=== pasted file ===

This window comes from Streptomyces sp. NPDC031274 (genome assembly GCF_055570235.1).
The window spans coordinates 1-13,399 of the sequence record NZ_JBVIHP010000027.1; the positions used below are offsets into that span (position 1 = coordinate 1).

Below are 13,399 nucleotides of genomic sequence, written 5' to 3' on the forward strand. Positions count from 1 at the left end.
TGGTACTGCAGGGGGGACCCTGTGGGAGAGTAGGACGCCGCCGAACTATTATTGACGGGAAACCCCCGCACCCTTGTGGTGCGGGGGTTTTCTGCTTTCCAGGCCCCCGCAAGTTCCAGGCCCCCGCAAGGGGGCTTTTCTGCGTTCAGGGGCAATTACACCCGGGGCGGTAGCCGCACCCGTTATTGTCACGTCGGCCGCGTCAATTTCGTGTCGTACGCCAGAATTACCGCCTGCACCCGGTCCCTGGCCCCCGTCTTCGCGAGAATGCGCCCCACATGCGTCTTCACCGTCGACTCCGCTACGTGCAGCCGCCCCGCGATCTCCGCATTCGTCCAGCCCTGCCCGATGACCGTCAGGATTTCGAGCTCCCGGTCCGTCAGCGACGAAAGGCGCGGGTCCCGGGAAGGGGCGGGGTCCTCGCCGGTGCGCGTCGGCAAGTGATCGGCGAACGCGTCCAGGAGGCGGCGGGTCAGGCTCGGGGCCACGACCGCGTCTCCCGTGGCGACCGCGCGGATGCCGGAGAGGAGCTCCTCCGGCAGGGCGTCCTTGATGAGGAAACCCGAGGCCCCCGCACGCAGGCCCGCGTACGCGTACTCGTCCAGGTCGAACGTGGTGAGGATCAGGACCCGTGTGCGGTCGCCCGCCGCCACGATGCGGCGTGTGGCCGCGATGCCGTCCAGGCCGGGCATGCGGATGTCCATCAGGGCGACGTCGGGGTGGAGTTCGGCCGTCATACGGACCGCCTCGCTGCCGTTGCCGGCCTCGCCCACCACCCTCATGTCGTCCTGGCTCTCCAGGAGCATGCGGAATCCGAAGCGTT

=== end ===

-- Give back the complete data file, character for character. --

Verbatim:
This window comes from Streptomyces sp. NPDC031274 (genome assembly GCF_055570235.1).
The window spans coordinates 1-13,399 of the sequence record NZ_JBVIHP010000027.1; the positions used below are offsets into that span (position 1 = coordinate 1).

Below are 13,399 nucleotides of genomic sequence, written 5' to 3' on the forward strand. Positions count from 1 at the left end.
TGGTACTGCAGGGGGGACCCTGTGGGAGAGTAGGACGCCGCCGAACTATTATTGACGGGAAACCCCCGCACCCTTGTGGTGCGGGGGTTTTCTGCTTTCCAGGCCCCCGCAAGTTCCAGGCCCCCGCAAGGGGGCTTTTCTGCGTTCAGGGGCAATTACACCCGGGGCGGTAGCCGCACCCGTTATTGTCACGTCGGCCGCGTCAATTTCGTGTCGTACGCCAGAATTACCGCCTGCACCCGGTCCCTGGCCCCCGTCTTCGCGAGAATGCGCCCCACATGCGTCTTCACCGTCGACTCCGCTACGTGCAGCCGCCCCGCGATCTCCGCATTCGTCCAGCCCTGCCCGATGACCGTCAGGATTTCGAGCTCCCGGTCCGTCAGCGACGAAAGGCGCGGGTCCCGGGAAGGGGCGGGGTCCTCGCCGGTGCGCGTCGGCAAGTGATCGGCGAACGCGTCCAGGAGGCGGCGGGTCAGGCTCGGGGCCACGACCGCGTCTCCCGTGGCGACCGCGCGGATGCCGGAGAGGAGCTCCTCCGGCAGGGCGTCCTTGATGAGGAAACCCGAGGCCCCCGCACGCAGGCCCGCGTACGCGTACTCGTCCAGGTCGAACGTGGTGAGGATCAGGACCCGTGTGCGGTCGCCCGCCGCCACGATGCGGCGTGTGGCCGCGATGCCGTCCAGGCCGGGCATGCGGATGTCCATCAGGGCGACGTCGGGGTGGAGTTCGGCCGTCATACGGACCGCCTCGCTGCCGTTGCCGGCCTCGCCCACCACCCTCATGTCGTCCTGGCTCTCCAGGAGCATGCGGAATCCGAAGCGTT